FROs and ARPA-style programs have different org charts. (Org charts matter!) FROs have a core team that does all of the research design and large chunk of the work, perhaps contracting some execution out. This core team is ideally autonomous from the FRO’s funding source. In ARPA-style programs the “core team” is a single PM, who coordinates external collaborators doing different projects. These collaborators do all of the work and a good chunk of research design. Over time, an ARPA-style program could internalize work as coordination costs go up, but doing that is not a given. Like funding shapes and other differences, the different structures are meant to address different sorts of work. Distributed work enables ARPA-style programs to try several tracks in parallel without internal politics: this is important because ARPA-style programs involve much more uncertainty about approaches. The external work also allows an ARPA-style program to re-factor, re-combine, or prune different approaches or projects without anybody leaving their home org or being fired. External research can give ARPA-style programs access to expertise and equipment that would otherwise be hard to hire or purchase. FRO’s internalized research enables tight iteration loops and complete focus on the project which are some of the most important things when success is primarily a matter of execution.

To distill these differences into discriminating questions:

  1. Can you describe every step of the process to achieve the goal in executable detail?
  2. Is it clear which overall approach to tackle the idea is the right one?
  3. Does the project need extremely rare equipment or expertise?
  4. Does the project look like putting together a number of lego pieces into a working system?
  5. Do you want to explore a number of possible high-level system concepts or general approaches before committing to a specific goal? The crux question of program design is when to commit — FROs need strong conviction that it’s worthwhile to commit from day one.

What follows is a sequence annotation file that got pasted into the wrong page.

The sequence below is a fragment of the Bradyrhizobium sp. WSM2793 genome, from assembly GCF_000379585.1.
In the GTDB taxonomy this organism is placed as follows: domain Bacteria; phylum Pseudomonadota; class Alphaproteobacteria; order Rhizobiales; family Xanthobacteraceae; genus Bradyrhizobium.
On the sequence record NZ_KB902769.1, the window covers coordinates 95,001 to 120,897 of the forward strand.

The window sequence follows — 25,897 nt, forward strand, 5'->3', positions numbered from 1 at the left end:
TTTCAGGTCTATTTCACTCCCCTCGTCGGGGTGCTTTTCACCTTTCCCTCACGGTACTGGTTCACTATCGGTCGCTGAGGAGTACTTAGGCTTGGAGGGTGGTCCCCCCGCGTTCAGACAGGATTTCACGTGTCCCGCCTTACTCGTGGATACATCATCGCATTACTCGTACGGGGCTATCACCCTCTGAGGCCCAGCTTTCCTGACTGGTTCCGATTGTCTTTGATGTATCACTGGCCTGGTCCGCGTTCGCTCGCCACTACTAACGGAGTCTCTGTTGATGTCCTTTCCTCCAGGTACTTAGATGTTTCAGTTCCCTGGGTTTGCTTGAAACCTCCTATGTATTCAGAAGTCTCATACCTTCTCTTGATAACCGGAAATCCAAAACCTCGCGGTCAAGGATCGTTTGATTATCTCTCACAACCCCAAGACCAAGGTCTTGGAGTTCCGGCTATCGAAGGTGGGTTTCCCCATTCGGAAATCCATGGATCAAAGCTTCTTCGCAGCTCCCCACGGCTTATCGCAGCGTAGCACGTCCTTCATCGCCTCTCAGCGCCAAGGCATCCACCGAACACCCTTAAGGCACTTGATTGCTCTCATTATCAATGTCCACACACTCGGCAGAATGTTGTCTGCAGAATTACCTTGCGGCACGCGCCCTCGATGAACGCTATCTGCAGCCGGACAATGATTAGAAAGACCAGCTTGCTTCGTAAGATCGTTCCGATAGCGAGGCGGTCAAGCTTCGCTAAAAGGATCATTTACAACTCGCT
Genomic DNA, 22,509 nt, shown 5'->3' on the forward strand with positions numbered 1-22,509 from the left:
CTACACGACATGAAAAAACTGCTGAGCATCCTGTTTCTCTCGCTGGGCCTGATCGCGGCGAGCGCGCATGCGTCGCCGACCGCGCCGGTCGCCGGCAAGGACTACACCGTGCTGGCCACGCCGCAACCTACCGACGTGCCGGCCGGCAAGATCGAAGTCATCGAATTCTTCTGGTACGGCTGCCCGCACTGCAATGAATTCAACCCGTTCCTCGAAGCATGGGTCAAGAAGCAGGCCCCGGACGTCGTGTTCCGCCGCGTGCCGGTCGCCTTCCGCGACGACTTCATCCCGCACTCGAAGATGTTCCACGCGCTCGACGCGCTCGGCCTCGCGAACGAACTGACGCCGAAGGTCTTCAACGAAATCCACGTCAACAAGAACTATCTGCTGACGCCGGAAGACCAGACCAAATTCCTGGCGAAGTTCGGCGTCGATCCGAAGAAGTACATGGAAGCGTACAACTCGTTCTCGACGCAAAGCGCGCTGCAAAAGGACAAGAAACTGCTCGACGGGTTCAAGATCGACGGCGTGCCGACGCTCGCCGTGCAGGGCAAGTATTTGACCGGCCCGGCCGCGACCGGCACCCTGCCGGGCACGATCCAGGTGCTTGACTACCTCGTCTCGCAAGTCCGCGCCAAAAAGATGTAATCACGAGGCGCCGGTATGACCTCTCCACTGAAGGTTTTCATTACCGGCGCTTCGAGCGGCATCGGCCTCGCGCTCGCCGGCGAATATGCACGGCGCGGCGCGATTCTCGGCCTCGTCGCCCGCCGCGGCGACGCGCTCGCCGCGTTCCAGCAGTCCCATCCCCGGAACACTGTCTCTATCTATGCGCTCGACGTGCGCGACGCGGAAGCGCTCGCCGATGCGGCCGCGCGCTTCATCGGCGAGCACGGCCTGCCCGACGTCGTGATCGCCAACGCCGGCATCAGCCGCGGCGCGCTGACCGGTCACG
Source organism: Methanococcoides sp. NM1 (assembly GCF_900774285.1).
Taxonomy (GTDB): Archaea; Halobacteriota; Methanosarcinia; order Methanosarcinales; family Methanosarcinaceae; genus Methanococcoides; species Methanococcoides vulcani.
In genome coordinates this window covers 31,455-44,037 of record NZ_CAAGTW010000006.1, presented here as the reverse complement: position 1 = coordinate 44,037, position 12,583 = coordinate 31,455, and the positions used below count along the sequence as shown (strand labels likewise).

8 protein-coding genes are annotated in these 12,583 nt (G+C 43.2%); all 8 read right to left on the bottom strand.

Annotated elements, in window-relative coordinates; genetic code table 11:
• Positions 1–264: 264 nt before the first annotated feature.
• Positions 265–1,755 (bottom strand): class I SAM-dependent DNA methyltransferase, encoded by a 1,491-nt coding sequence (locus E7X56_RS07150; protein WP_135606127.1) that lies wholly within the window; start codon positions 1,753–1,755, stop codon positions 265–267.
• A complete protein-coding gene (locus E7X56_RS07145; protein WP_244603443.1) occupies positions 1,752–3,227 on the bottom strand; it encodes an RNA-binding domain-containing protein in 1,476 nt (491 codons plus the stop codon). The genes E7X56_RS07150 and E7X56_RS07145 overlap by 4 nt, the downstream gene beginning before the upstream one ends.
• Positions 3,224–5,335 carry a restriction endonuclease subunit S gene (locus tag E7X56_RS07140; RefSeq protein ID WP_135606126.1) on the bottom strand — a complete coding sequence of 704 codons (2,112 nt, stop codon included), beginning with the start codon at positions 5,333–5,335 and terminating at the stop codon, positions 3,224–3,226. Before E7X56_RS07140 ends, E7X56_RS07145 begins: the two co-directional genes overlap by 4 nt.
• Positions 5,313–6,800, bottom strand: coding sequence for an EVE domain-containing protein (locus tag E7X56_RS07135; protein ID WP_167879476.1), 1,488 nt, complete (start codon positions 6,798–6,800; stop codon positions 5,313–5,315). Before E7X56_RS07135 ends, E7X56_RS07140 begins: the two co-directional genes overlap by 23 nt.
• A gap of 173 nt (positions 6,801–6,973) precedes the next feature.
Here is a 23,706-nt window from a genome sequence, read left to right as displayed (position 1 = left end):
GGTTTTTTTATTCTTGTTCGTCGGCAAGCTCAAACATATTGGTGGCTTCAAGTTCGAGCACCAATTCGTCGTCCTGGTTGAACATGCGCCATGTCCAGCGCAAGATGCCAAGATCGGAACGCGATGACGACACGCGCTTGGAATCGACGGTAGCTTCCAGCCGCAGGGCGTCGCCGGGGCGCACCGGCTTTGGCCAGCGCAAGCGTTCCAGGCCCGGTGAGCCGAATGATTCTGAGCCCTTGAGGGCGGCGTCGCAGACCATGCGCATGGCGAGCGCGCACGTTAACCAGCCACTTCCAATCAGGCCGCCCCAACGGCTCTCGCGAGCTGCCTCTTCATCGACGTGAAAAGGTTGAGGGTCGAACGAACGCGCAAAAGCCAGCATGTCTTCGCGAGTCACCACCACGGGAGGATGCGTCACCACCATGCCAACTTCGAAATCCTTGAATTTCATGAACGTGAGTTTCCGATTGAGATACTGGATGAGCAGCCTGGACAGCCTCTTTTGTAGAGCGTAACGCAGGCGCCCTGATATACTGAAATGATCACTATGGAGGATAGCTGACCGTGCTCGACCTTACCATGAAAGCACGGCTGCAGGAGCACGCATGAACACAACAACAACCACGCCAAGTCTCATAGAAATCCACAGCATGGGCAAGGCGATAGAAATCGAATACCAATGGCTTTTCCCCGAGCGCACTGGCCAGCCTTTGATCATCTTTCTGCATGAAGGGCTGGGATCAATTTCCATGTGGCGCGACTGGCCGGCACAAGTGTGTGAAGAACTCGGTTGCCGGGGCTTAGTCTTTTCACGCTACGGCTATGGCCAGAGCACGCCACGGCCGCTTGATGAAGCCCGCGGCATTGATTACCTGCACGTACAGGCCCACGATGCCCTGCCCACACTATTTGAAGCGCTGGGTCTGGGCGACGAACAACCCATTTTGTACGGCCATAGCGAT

6. Is part of the impact indirect? Will a chunk of the counterfactual impact come from kicking off a discipline, creating a community, or showing that something is possible?
  7. Does the idea require doing things at scale?

It’s important to note that most of these comparisons are on a spectrum. I might say “FROs are independent organizations” but sometimes there are porous barriers between them and other organizations: some of the researchers might technically be employees of the funding organization or be contracted from a more permanent research organization. At the same time, I might say “ARPA-style programs are distributed” but it might make sense to build a team to do a specific piece of the work.

  • FROs
    • Clear goal from day one
    • Tight coupling between work-streams from day one
    • Strong conviction about the right approach at the project level early on
    • Most work done under one organizational roof, outsourcing routine aspects to contractors but not widely distributing the fundamental research questions.
    • Quickly ramp up to $10-50m range to focus on scalable execution not achievable in existing organizational settings.
  • PARPA Programs
    • Might take 6 months to a year to nail down a goal
    • Projects are initially parallel with coupling increasing over time
    • Unclear about the right approach
    • Naturally leverages existing organizations and forms networks among them to develop new system level ideas, approaches or concepts.

Thanks to Adam Marblestone for reading and commenting on a draft of this.